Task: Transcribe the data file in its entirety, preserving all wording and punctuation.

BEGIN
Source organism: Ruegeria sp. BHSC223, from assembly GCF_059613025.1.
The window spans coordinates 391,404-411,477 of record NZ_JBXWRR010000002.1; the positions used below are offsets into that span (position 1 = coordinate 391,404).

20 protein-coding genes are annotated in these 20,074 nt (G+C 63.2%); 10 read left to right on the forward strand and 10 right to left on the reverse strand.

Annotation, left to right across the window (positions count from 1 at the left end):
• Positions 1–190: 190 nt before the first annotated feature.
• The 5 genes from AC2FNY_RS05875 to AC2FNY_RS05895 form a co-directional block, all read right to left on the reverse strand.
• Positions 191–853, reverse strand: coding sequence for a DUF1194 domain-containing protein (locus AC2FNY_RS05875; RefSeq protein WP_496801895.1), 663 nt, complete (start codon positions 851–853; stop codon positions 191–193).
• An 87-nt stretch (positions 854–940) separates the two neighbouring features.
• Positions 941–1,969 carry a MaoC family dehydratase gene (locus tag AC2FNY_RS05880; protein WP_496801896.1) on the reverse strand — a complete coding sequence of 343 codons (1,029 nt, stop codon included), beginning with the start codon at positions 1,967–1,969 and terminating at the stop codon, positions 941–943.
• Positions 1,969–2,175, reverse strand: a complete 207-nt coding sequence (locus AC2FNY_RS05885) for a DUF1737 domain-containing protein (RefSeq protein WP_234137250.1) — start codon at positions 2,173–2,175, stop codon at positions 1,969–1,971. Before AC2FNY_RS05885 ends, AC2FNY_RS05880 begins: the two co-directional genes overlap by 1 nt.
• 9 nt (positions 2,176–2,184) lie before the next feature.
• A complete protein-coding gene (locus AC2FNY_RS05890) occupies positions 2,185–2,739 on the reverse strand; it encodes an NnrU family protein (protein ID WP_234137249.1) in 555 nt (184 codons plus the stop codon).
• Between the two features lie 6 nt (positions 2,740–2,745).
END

Source organism: Ruegeria sp. BHSC223, from assembly GCF_059613025.1.
The window spans coordinates 391,404-411,477 of record NZ_JBXWRR010000002.1; the positions used below are offsets into that span (position 1 = coordinate 391,404).

20 protein-coding genes are annotated in these 20,074 nt (G+C 63.2%); 10 read left to right on the forward strand and 10 right to left on the reverse strand.

Annotation, left to right across the window (positions count from 1 at the left end):
• Positions 1–190: 190 nt before the first annotated feature.
• The 5 genes from AC2FNY_RS05875 to AC2FNY_RS05895 form a co-directional block, all read right to left on the reverse strand.
• Positions 191–853, reverse strand: coding sequence for a DUF1194 domain-containing protein (locus AC2FNY_RS05875; RefSeq protein WP_496801895.1), 663 nt, complete (start codon positions 851–853; stop codon positions 191–193).
• An 87-nt stretch (positions 854–940) separates the two neighbouring features.
• Positions 941–1,969 carry a MaoC family dehydratase gene (locus tag AC2FNY_RS05880; protein WP_496801896.1) on the reverse strand — a complete coding sequence of 343 codons (1,029 nt, stop codon included), beginning with the start codon at positions 1,967–1,969 and terminating at the stop codon, positions 941–943.
• Positions 1,969–2,175, reverse strand: a complete 207-nt coding sequence (locus AC2FNY_RS05885) for a DUF1737 domain-containing protein (RefSeq protein WP_234137250.1) — start codon at positions 2,173–2,175, stop codon at positions 1,969–1,971. Before AC2FNY_RS05885 ends, AC2FNY_RS05880 begins: the two co-directional genes overlap by 1 nt.
• 9 nt (positions 2,176–2,184) lie before the next feature.
• A complete protein-coding gene (locus AC2FNY_RS05890) occupies positions 2,185–2,739 on the reverse strand; it encodes an NnrU family protein (protein ID WP_234137249.1) in 555 nt (184 codons plus the stop codon).
• Between the two features lie 6 nt (positions 2,740–2,745).